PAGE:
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Private operator wins $2b deal to run Adelaide trains

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Adelaide’s metropolitan rail service will be run by a private operator from January, with the State Government paying Keolis Downer $2 billion to run the network for eight years.

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Transport Minister Corey Wingard said this morning that Keolis Downer had come out on top after a “competitive tender process” to operate Adelaide’s passenger train services.

“Keolis Downer will operate Adelaide’s train services for an initial eight-year period under a performance-based $2.14 billion contract focused on delivering significant improvements to the customer experience,” he said.

“As part of the contract, Keolis Downer will implement a new customer experience strategy to enhance customer satisfaction.”

Wingard said it was “important to note the State Government still owns all the rail assets including tracks, trains and stations and will continue to have control of fare price, revenue and standards for service levels”.

Keolis Downer already operates in Adelaide, running SouthLink and Link SA public bus services.

Wingard said the rail contract would “improve services for all passengers, modernise the system and help to increase public transport patronage”, citing more and faster Gawler line services, more than 2200 services a year on the new Flinders line, and improved platform security.

“The Marshall Government was elected to deliver better services and that is why we’re investing in our public transport network – to deliver better and more frequent train services,” Wingard said.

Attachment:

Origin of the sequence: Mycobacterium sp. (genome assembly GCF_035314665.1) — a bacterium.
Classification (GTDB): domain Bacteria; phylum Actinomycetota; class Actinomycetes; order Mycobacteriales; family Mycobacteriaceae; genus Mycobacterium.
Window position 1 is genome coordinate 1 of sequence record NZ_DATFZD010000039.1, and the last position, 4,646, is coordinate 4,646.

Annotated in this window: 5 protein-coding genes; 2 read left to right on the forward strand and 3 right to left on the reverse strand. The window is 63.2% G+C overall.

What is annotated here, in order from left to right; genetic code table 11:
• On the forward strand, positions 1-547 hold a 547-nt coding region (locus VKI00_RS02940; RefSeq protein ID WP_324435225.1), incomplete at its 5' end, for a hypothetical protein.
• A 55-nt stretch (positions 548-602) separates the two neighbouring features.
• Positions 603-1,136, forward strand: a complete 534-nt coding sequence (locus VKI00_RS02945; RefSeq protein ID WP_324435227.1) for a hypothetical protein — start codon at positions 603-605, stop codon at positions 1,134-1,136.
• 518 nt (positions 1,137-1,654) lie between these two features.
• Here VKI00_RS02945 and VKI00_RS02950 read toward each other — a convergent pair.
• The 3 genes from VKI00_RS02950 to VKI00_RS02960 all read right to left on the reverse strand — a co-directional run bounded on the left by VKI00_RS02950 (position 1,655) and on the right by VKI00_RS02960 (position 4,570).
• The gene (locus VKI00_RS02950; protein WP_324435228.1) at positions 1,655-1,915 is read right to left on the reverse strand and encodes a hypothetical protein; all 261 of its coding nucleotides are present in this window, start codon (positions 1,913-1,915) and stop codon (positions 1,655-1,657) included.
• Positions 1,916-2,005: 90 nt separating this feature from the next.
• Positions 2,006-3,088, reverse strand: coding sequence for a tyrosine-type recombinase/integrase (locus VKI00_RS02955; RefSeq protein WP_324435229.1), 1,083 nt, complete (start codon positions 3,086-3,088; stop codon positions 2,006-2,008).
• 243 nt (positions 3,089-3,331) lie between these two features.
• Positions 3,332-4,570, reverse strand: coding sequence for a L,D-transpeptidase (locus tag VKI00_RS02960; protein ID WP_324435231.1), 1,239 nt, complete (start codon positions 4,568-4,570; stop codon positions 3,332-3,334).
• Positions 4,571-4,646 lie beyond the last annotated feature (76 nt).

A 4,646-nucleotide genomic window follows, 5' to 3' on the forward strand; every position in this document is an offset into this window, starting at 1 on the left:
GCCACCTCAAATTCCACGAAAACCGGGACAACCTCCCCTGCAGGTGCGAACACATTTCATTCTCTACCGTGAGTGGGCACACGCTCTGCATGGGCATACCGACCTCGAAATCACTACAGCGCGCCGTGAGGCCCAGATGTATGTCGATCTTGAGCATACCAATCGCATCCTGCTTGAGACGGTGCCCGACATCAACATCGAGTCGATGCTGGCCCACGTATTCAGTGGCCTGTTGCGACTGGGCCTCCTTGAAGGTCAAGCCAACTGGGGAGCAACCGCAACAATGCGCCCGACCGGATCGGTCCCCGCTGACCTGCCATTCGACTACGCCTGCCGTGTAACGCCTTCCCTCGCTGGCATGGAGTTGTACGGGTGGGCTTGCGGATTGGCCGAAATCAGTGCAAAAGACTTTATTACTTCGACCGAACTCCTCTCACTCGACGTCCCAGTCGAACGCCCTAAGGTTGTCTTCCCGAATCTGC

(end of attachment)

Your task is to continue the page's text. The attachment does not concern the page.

“We’re all about getting people from A to B faster so they can spend more time with their families and doing what they love. Public transport should be a convenience.”

Wingard said Keolis Downer had an “exceptional track record of running successful public transport systems across Australia and around the world”.

In a statement, Keolis Downer said it would deliver “better, faster and more frequent train services, and make public transport the first choice for commuters”, with a strong focus on customer service and “more channels to access real-time information”.

Customer Service staff will receive new tools to better engage with customers, share real-time information, gather feedback and advise passengers of any disruptions and alternative options when needed,” Keolis Downer CEO David Franks said.

But Labor said the move to outsource rail operation would lead to higher fares and poorer services and that the operator had a “poor track record running public transport”.

“In Newcastle in NSW, Keolis took over the bus network in 2018, leading to sharp fall in on-time services – from 95% to 79% according to their own statistics,” it said in a statement.

“In Wales, Keolis Amey were fined £2.3 million for poor performance of its train services.”

The Opposition also questioned the Marshall Governments ties to Keolis Downer.

“The Auditor-General raised concerns about former minister Stephen Knoll travelling to Newcastle to meet with Keolis Downer representatives during the privatisation tender process,” it said.

“Keolis was also caught out giving fabricated quotes to the Marshall Liberal Government to help the government convince the public privatisation was a good idea (the company shared quotes that appeared to have been taken from an online April Fools’ Day prank).

“It is understood that Keolis Downer won the bid because its bid was significantly cheaper than others. It is understood this is because Keolis has promised cost-cutting and outsourcing train maintenance to a third party.”

This is a bad day for Adelaides public transport commuters,” Opposition leader Peter Malinauskas said.

“We know what will happen next privatisation always means cuts, poorer services and higher fares.Under Steven Marshall, Adelaide’s trains will be run for profit, not for people.”

The Rail, Tram and Bus Union also criticised the contract announcement, with state secretary Daren Phillips questioning the probity of the privatisation process.

“There are unresolved questions around the failure to follow probity guidelines and secret million-dollar ‘loser fees’ for the bidders,” he said.

The public also need to know if any extra sweeteners were thrown in to seal the deal with the new operator.”

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